Work Banks of a Canal with a Jetty Leading to a Cottage
Department of Prints and Drawings: 17th century
Bords d'un canal avec un débarcadère conduisant à une masure
RMN-Grand Palais - Photo T. Querrec
Prints and Drawings
Jan van Goyen's Fisherman's House gives us a lively glimpse of the life of humble river fishermen. The same motif is used in two of his paintings, in a poetic rendering of peaceful, familiar everyday activities. The whole scene is bathed in a silvery gray atmosphere, and the mists shrouding the distant view barely distract the eye from the scene in the foreground.
Lifting the bow nets
A fisherman's house is built on the left bank of a peaceful, winding fish-filled river. In front of the house, two men, a woman, and a child seem to be counting or sorting the fish that a fifth figure is lifting out of a half-submerged bow net hoisted up on a winch. On the right, two men are standing in a boat loaded with a corf or eel pot. The far right of the drawing offers a distant view of a lime kiln and a bell tower. The artist has expressed one of his favorite motifs: the simplicity of a humble house by the river, its sloping roof rising above men and women going about their ancestral occupations, and a boat drawing near to the bank. The motif van Goyen has chosen here can be found in two paintings - one in the Petit Palais, Paris, the other, The Cottage Beside the River, in Leipzig - as well as in a drawing in Weimar.
From one season to another
Jan van Goyen was born in Leyden in 1596 and by 1632 was working in The Hague, where he died in 1656. His work can be divided into four main periods. This drawing belongs to the last phase of his career, after a series of paintings of the seasons, often contrasted (winter opposite summer within a tondo). Dated 1653, three years before van Goyen's death, this drawing is characteristic of his style. In his last works, including The Fisherman's House, van Goyen surpassed the work of his master Esaias van de Velde. He developed greater freedom in interpretation and execution, and attained unusual maturity in his handling of space, planes, and light. In addition, his drawings are infused with a grave, melancholic poetic mood.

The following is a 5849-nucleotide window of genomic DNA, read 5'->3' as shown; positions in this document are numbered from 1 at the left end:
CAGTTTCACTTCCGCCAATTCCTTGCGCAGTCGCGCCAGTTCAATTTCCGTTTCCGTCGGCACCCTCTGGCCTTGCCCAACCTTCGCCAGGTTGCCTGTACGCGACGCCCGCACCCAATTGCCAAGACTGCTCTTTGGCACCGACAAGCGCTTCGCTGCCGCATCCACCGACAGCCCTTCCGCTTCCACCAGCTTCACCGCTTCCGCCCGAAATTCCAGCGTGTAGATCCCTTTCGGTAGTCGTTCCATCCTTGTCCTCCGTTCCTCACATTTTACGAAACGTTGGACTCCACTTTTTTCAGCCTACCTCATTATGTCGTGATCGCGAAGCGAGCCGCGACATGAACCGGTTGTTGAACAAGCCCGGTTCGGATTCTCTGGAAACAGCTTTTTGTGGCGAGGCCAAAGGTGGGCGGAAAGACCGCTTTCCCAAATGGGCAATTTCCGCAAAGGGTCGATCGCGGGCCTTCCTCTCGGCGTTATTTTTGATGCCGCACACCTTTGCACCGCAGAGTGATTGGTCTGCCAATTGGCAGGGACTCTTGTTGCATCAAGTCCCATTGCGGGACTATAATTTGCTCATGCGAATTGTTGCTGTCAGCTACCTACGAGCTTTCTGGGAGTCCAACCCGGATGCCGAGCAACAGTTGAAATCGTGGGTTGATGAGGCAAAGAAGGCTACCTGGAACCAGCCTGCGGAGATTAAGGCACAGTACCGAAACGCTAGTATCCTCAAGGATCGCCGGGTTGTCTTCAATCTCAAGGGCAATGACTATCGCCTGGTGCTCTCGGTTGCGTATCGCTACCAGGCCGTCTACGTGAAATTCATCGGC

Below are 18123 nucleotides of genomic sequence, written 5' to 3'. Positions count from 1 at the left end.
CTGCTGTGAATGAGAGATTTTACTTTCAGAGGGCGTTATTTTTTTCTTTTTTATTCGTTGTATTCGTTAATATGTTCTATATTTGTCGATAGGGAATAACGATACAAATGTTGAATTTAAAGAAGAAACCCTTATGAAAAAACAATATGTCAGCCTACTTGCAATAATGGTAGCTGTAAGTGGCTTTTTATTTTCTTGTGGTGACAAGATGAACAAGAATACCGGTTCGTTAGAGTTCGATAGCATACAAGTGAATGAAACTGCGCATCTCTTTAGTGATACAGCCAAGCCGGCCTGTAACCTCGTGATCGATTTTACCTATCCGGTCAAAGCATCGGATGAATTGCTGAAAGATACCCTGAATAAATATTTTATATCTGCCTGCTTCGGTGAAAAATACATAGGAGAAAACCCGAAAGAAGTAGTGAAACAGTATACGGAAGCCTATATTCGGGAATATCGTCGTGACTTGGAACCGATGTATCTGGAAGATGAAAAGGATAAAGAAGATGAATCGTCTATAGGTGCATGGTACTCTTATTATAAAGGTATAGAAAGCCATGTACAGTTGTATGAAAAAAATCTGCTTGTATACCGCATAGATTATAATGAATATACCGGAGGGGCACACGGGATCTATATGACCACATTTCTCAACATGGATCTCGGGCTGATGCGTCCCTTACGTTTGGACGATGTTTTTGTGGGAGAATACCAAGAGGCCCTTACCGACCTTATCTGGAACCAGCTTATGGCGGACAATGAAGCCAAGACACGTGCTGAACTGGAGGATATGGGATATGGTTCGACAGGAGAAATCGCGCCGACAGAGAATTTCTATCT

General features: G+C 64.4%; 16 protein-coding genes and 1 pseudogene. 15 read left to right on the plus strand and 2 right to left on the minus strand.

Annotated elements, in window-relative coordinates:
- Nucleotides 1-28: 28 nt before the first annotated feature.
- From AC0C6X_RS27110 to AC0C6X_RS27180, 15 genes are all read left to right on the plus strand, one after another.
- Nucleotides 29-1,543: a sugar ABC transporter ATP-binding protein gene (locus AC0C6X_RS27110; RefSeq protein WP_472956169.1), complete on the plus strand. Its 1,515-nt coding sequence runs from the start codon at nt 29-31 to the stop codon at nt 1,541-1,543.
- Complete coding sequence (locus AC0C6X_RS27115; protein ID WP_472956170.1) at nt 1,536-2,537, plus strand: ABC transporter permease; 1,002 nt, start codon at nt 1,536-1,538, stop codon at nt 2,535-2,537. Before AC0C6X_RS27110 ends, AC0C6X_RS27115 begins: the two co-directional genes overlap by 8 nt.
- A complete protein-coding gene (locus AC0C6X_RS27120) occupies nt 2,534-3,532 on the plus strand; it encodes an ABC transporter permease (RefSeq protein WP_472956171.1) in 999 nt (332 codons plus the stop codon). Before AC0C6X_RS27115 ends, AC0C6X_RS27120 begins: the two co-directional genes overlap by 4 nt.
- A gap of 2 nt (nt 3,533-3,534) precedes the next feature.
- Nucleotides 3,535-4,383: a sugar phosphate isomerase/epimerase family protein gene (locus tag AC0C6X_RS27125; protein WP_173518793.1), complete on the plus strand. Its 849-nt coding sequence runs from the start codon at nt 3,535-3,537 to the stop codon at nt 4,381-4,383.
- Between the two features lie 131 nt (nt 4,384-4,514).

A fresh look at landscape
Van Goyen belonged to the "new" group of Dutch landscape artists that appeared in the 18th century. Their movement broke with the tradition of Pieter Bruegel the Elder and focused on the countryside of contemporary Holland. One of their precursors was Esaias van de Velde, who played a leading role in the renewal of landscape painting. These artists studied the primary forces of nature, seasonal changes, the wind and the clouds, and the powerful effect of climatic variations, without seeking to embellish or attenuate them. Their landscapes can be interpreted as chronicles of the weather.
BibliographyF. Lugt, Inventaire général des Dessins des Écoles du Nord, École hollandaise, Paris, Éditions Albert Morancé, 1929, Tome I, n 306, p. 44, pl. LIV.
R. Bacou, Dessins du Louvre, Écoles allemande, flamande, hollandaise, Paris, 1968, n 76.
R. Bacou, Rembrandt et son temps - Dessins des collections publiques et privées en France, Paris, musée du Louvre, 1970, n 74.
H.-U. Beck, Jan van Goyen 1596-1656 - Ein Oeuvresverzeichnis, Amsterdam, 3 volumes (1, Einführung Katalog der Handzeichnungen, 1972, 2, Katalog der Gemälde, 1973, 3, Ergänzungsband, 1987).
H.-U. Beck, Künstler um Jan van Goyen, Doornspijk, Davaco, 1991.
C. Vogelaar, Jan van Goyen, Leiden, Stedelijk Museum de Lakenhal, 2001.
Jan van GOYEN (Leyden 1596 --The Hague 1656)
Banks of a Canal with a Jetty Leading to a Cottage
(Aimé-Charles) Horace His de la Salle Collection
Black chalk, gray wash, washed with India ink
H. 17.20 cm; W. 27.20 cm
Gift from Horace His de la Salle, 1878
The Fisherman's House
Due to their fragility, works on paper are not on permanent display in the museum.
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